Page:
|Polish Aviation Museum
(Muzeum Lotnictwa Polskiego w Krakowie)
August 10, 2023
|The museum at the former Kraków-Rakowice-Czyzyny airfield. Established in 1912 it is one of the oldest in the world. The museum opened in 1964 using four of the original hangars, after the airfield closed in 1963. The museum has a number of very rare aircraft that until 1943 were displayed at the Deutsche Luftfahrt Sammlung Museum (German Aviation Collection) in Berlin. In World War Two following the Allied bombing of Berlin in 1943 the museum was hit and many aircraft were destroyed, surviving aircraft were then swiftly moved to Poland for safe keeping. A 1930s photograph of the museum in Berlin shows that the aircraft were on display without their wings which were stacked against the hangar walls.
The Polish authorities at the end of World War Two moved them into storage as part of a technical museum collection. In 1963 the aircraft were transferred to the Museum and were held in storage for another forty years before they were put on public display.
The German Museum of Technology in Berlin has appealed to the museum without success for their aircraft to be returned. The museum has very few Polish planes from between 1918 and 1939, as most were destroyed during the Nazi German occupation of Poland.
|Aviatik C.III (C.12250/17) a scout aircraft built at the Aviatik Flugzeugwerke works in Leipzig between 1916 and 1918. This example flew with the Imperial German Air Service and is the sole survivor of the 80 built. It was found in 1945 near the town of Czarnków on the Notec River and is thought to have been with the Deutsche Luftfahrt Sammlung Museum in Berlin before many aircraft were evacuated to Poland to avoid Allied bombing. It was stored in a depot near Wroclaw and later restored in 1993 before going on display.|
|Left to right: Sopwith Camel F.1 (B7280)). Developed from the Sopwith Pup, it was the most successful aircraft of World War One. The Camel name was derived from a slight hump forward of the cockpit. They claimed more kills (1,294) of German aircraft than any other allied fighter. In January 1918 it marked the first unqualified air combat victory at night against another aeroplane, when two Sopwith Camels shot down a Gotha bomber during a raid on London. The Camel was found to be a difficult aircraft to fly due to its rotary engine that generated torque, which on take-off could only be countered with full right rudder, otherwise inexperienced pilots would incur a ground loop. During World War One, 413 Camel pilots died in action with an additional 385 pilots killed due to accidents.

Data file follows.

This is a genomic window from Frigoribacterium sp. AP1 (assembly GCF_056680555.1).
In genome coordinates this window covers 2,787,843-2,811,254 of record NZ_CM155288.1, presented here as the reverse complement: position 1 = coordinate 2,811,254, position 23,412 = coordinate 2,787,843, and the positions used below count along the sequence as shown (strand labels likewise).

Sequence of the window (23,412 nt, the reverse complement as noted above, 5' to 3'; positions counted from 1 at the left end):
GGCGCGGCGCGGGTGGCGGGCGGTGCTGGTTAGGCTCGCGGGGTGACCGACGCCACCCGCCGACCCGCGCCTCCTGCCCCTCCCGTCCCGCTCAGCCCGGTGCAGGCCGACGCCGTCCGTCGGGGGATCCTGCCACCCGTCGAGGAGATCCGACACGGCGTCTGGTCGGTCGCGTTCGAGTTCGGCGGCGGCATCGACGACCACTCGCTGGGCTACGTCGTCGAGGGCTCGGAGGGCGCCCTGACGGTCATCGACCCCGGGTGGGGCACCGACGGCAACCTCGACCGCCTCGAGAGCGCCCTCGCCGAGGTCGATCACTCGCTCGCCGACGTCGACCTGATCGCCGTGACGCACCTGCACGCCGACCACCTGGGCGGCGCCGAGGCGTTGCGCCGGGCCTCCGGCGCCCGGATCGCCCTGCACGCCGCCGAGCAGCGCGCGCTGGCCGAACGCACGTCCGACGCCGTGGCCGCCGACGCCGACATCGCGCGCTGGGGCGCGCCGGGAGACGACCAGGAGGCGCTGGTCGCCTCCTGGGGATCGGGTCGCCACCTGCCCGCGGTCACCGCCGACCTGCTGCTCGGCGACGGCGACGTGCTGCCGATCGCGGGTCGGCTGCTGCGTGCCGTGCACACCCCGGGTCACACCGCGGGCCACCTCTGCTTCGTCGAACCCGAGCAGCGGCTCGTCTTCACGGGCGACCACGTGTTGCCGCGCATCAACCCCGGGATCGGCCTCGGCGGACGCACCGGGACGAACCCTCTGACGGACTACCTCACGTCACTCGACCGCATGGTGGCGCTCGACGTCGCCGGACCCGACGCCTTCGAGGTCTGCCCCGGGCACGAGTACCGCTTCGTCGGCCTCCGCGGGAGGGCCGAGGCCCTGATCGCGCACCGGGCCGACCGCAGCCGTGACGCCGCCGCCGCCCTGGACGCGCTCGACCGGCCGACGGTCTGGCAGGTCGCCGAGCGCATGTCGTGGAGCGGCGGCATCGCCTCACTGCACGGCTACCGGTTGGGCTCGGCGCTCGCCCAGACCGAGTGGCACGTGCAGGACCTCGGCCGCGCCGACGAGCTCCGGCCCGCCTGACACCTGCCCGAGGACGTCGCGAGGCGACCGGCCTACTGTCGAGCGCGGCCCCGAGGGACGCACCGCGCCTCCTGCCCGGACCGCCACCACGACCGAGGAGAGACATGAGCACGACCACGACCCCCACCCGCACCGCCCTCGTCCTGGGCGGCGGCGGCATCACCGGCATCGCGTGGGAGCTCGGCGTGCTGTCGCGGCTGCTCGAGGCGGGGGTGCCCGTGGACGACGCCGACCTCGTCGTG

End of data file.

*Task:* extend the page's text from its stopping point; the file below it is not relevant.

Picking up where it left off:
From April 1, 1918, this aircraft was with 201 Squadron, Royal Air Force. After shooting down eleven enemy aircraft, on September 5, 1918, it was itself forced down landing behind enemy lines. The Germans used the aircraft for testing. By 1936 it was with the Deutsche Luftfahrt Sammlung Museum in Berlin. Today, it is one of five Sopwith Camels that survive.
Halberstadt CL.II (CL.15459/17) a German two-seat escort fighter and ground attack aircraft. It served in large numbers with the German Luftstreitkräfte (Imperial German Army Air Service) between 1917 and 1918. The CL.II was effective in the attack role during the 1917 Battle of Cambrai and the 1918 German Spring Offensive.
This sole surviving example of the 900 built, was the personal aircraft of the Commander in Chief of Luftstreitkräfte, Lt. General Ernst von Hoeppner, as such it was originally placed with the Deutsche Luftfahrt Sammlung Museum. Found abandoned in occupied Poland in 1945 without its wings, it was held in storage, before moving to the museum in 1963. It was restored between 1990 and 1993 at the museum.
LFG Roland D.VIb (D.2225/18) was designed as a scout fighter for the German Imperial Air Service (Deutsche Luftstreitkräfte) by the Luft-Fahrzeug-Gesellschaft (LFG). It first flew in November 1917. Construction utilised streamlined fuselages formed from strips of plywood, attached to a light skeleton made of multi-layer, glued formers and spruce longerons. The manufacturing process was very time-consuming. After assembly using a wooden mould, the entire fuselage was coated with a special dope resin. 350 were built, 150 with the Mercedes D.III engine and 200 with a Benz Bz.III engine, despite losing out in a fighter competition held by Idflieg at Adlershof, to the Fokker D.VII in January 1918. It is the only surviving example of this aircraft type. It was with the Deutsche Luftfahrt Sammlung Museum.
|Left to right: LVG B.IIa (B.350/17) a reconnaissance and later basic training aircraft of the Imperial German Air Service from 1915. This example was produced in 1917 at the Schütte-Lanz Luftfahrtzeugbau works in Germany and was originally with the Deutsche Luftfahrt Sammlung Museum.